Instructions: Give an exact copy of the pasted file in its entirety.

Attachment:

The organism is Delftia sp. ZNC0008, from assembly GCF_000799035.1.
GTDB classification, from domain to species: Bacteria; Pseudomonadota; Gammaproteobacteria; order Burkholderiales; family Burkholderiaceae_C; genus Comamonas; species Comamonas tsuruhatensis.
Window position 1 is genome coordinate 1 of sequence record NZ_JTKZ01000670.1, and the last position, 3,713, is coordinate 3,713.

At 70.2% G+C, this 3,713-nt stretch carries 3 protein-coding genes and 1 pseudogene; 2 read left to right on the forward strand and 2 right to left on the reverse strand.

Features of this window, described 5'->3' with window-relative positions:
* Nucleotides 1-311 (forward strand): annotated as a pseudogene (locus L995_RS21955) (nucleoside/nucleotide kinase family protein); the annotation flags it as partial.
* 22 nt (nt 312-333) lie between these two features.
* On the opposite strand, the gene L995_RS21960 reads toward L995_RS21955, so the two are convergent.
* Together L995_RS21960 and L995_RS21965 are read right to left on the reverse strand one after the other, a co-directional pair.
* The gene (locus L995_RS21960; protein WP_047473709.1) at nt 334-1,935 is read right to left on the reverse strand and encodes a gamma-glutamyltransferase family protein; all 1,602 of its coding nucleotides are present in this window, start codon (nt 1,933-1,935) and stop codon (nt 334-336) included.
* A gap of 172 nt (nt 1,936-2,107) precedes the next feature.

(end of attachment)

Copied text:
The organism is Delftia sp. ZNC0008, from assembly GCF_000799035.1.
GTDB classification, from domain to species: Bacteria; Pseudomonadota; Gammaproteobacteria; order Burkholderiales; family Burkholderiaceae_C; genus Comamonas; species Comamonas tsuruhatensis.
Window position 1 is genome coordinate 1 of sequence record NZ_JTKZ01000670.1, and the last position, 3,713, is coordinate 3,713.

At 70.2% G+C, this 3,713-nt stretch carries 3 protein-coding genes and 1 pseudogene; 2 read left to right on the forward strand and 2 right to left on the reverse strand.

Features of this window, described 5'->3' with window-relative positions:
* Nucleotides 1-311 (forward strand): annotated as a pseudogene (locus L995_RS21955) (nucleoside/nucleotide kinase family protein); the annotation flags it as partial.
* 22 nt (nt 312-333) lie between these two features.
* On the opposite strand, the gene L995_RS21960 reads toward L995_RS21955, so the two are convergent.
* Together L995_RS21960 and L995_RS21965 are read right to left on the reverse strand one after the other, a co-directional pair.
* The gene (locus L995_RS21960; protein WP_047473709.1) at nt 334-1,935 is read right to left on the reverse strand and encodes a gamma-glutamyltransferase family protein; all 1,602 of its coding nucleotides are present in this window, start codon (nt 1,933-1,935) and stop codon (nt 334-336) included.
* A gap of 172 nt (nt 1,936-2,107) precedes the next feature.